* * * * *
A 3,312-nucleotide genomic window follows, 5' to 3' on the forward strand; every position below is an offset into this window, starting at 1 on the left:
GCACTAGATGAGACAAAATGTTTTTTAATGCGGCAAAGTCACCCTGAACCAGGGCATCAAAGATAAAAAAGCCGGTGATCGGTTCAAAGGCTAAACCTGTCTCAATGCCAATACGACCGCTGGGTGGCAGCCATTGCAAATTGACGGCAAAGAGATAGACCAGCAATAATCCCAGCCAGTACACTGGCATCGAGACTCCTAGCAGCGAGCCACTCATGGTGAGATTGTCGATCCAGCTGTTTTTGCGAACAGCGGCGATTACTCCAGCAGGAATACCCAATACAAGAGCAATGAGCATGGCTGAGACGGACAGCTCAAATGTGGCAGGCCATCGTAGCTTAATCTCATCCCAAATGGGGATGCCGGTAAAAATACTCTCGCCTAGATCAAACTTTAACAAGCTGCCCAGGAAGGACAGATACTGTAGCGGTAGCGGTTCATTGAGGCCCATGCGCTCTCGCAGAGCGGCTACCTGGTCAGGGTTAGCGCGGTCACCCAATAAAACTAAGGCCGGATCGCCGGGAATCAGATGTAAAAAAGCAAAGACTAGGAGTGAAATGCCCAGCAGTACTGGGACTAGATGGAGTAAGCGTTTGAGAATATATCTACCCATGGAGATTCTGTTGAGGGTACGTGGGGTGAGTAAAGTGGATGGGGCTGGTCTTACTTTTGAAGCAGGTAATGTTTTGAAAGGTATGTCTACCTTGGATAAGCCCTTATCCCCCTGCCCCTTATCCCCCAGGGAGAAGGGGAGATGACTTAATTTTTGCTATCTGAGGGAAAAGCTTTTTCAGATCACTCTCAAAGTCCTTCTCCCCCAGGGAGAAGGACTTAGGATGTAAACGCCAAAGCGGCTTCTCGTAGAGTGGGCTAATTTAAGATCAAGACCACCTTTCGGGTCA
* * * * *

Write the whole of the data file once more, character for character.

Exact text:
A 3,312-nucleotide genomic window follows, 5' to 3' on the forward strand; every position below is an offset into this window, starting at 1 on the left:
GCACTAGATGAGACAAAATGTTTTTTAATGCGGCAAAGTCACCCTGAACCAGGGCATCAAAGATAAAAAAGCCGGTGATCGGTTCAAAGGCTAAACCTGTCTCAATGCCAATACGACCGCTGGGTGGCAGCCATTGCAAATTGACGGCAAAGAGATAGACCAGCAATAATCCCAGCCAGTACACTGGCATCGAGACTCCTAGCAGCGAGCCACTCATGGTGAGATTGTCGATCCAGCTGTTTTTGCGAACAGCGGCGATTACTCCAGCAGGAATACCCAATACAAGAGCAATGAGCATGGCTGAGACGGACAGCTCAAATGTGGCAGGCCATCGTAGCTTAATCTCATCCCAAATGGGGATGCCGGTAAAAATACTCTCGCCTAGATCAAACTTTAACAAGCTGCCCAGGAAGGACAGATACTGTAGCGGTAGCGGTTCATTGAGGCCCATGCGCTCTCGCAGAGCGGCTACCTGGTCAGGGTTAGCGCGGTCACCCAATAAAACTAAGGCCGGATCGCCGGGAATCAGATGTAAAAAAGCAAAGACTAGGAGTGAAATGCCCAGCAGTACTGGGACTAGATGGAGTAAGCGTTTGAGAATATATCTACCCATGGAGATTCTGTTGAGGGTACGTGGGGTGAGTAAAGTGGATGGGGCTGGTCTTACTTTTGAAGCAGGTAATGTTTTGAAAGGTATGTCTACCTTGGATAAGCCCTTATCCCCCTGCCCCTTATCCCCCAGGGAGAAGGGGAGATGACTTAATTTTTGCTATCTGAGGGAAAAGCTTTTTCAGATCACTCTCAAAGTCCTTCTCCCCCAGGGAGAAGGACTTAGGATGTAAACGCCAAAGCGGCTTCTCGTAGAGTGGGCTAATTTAAGATCAAGACCACCTTTCGGGTCA